• Nationally recognized accreditation systems in technical and non-technical skills should be created so that young job-seekers and employers can verify employment preparedness.
• Employers must reverse the bias and discrimination that prevents the hiring of at-risk youth.
Access the full white paper: Bringing Youth into Labor Markets: Public-Private Efforts amid Insecurity and Migration.
A través del hemisferio occidental, activistas ciudadanos fuera del sector público luchan cotidianamente por los derechos humanos y una sociedad más justa e igual; en la comunidad maya guatemalteca, Aura Lolita Chávez es una lideresa que defiende los derechos de los pueblos mayas, y recién la entrevisté.
Ella fue nacida en Santa Cruz del Quiché—160 kilómetros al noroccidente de la capital guatemalteca. Lolita es la fundadora y coordinadora del Consejo de Pueblos K’ichés, una instancia integrada por lideres indígenas de distintas regiones del departamento de Quiché y que busca fomentar una mayor participación de los sectores marginados y discriminados de la sociedad guatemalteca.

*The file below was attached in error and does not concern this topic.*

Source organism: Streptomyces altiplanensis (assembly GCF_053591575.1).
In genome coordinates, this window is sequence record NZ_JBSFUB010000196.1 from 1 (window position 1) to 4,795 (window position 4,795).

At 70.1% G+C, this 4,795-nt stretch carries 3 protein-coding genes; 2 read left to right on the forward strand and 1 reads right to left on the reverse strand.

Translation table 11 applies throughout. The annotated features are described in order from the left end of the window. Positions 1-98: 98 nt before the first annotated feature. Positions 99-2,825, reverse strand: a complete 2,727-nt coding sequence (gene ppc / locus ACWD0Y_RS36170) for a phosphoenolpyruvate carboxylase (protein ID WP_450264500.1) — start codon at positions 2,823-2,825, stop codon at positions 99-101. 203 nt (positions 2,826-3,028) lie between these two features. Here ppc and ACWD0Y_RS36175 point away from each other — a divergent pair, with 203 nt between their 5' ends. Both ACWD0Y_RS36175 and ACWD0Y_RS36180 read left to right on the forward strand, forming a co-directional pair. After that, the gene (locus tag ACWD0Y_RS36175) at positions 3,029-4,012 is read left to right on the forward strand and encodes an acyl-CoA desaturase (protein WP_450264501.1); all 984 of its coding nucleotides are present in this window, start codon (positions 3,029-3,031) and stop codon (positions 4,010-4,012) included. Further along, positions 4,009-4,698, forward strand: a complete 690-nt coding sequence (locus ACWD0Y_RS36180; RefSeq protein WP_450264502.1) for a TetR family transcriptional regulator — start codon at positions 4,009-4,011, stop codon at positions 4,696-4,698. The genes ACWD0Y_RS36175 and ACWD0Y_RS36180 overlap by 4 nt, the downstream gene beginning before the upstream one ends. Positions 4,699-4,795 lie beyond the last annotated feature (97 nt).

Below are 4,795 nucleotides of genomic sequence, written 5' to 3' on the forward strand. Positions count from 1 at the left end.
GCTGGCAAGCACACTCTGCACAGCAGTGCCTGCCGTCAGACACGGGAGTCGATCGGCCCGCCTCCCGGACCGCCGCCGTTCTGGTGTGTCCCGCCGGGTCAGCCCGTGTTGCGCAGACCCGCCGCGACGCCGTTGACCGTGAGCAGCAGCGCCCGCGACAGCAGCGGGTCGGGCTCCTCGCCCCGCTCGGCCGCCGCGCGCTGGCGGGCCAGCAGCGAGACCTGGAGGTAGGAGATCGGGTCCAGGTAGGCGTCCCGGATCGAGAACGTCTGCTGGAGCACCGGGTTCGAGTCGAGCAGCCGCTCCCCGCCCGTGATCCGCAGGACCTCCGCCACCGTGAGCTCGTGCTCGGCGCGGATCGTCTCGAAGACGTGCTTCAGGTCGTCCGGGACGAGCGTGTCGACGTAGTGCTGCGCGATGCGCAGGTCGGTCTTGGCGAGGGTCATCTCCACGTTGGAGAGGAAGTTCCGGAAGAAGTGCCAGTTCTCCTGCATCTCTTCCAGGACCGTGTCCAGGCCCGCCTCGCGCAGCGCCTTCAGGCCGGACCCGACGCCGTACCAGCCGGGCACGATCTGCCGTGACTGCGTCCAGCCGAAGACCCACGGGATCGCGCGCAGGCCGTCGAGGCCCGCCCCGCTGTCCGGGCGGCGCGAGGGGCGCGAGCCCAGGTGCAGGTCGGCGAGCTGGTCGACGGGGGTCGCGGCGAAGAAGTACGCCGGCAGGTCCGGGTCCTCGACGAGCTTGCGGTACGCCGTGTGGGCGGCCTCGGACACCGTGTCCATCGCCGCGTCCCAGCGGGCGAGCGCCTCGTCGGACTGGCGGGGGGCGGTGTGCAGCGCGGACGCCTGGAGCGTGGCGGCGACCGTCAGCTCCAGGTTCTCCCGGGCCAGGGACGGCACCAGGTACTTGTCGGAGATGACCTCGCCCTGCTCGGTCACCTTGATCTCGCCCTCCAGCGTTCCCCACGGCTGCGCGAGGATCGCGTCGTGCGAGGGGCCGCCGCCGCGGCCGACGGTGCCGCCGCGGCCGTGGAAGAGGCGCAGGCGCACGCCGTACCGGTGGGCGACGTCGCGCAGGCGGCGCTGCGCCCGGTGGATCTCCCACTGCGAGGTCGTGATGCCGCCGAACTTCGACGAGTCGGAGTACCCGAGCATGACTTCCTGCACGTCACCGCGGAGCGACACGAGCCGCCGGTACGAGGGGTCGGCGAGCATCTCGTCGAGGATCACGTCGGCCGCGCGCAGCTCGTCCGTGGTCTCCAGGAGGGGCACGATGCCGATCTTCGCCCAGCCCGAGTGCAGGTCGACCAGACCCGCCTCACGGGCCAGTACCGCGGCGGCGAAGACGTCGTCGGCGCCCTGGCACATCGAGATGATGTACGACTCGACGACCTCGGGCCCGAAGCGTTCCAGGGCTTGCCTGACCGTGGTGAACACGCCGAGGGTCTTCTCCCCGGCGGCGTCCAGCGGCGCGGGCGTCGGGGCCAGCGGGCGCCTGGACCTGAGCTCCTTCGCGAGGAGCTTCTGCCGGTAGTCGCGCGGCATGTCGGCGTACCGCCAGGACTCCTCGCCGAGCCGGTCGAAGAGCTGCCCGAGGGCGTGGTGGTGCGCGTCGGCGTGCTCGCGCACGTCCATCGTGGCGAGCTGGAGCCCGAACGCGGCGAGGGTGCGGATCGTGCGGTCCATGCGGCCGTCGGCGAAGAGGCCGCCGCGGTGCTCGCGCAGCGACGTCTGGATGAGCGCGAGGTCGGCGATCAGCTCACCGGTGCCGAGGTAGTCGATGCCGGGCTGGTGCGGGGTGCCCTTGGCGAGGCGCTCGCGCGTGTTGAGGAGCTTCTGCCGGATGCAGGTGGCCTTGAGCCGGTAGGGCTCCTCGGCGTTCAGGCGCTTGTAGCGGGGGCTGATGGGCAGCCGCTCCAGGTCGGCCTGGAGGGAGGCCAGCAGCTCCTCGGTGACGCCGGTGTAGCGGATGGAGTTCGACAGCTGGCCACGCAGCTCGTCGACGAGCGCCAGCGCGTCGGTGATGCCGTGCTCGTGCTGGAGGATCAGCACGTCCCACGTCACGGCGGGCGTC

Su constante lucha a favor de los pueblos indígenas le ha costado una serie de acciones en su contra como denuncias en el Ministerio Público y en otras instancias judiciales porque constantemente lucha por la defensa de la vida, madre naturaleza, la tierra y el territorio. También, propugna mensajes de lucha y resistencia ante las políticas estatales que marginan o relegan a los indígenas a posiciones no deseadas, una de sus fuertes luchas es contra la explotación y exploración minera y la mala utilización de los recursos naturales, también es conocida por la organización de protestas y el bloqueo de carreteras para que las autoridades atiendan las peticiones de los pueblos indígenas.
Entre sus principales metas está el lograr una mejor calidad de vida para los pueblos de Quiché—por ello en una actividad recientemente declaró que los pueblos indígenas están en contra de las mínimas regalías que las grandes empresas mineras dejan al Estado sin que las comunidades afectadas se vean beneficiadas. Por ello exclamó, “Decimos sí a la vida y no a las regalías, porque nuestra tierra no se vende, se recupera y se defiende.”
While most of the world knows about Brazil’s burgeoning economic strength, much fewer people are fully aware of the country’s multiethnic diversity. This celebration is on full display in the state of Bahia and its capital of Salvador: the nucleus of Afro-Brazilian culture. Here are some examples of Salvador’s unique qualities. All photos courtesy of Fafá Araújo. All captions courtesy of Paulo Rogério.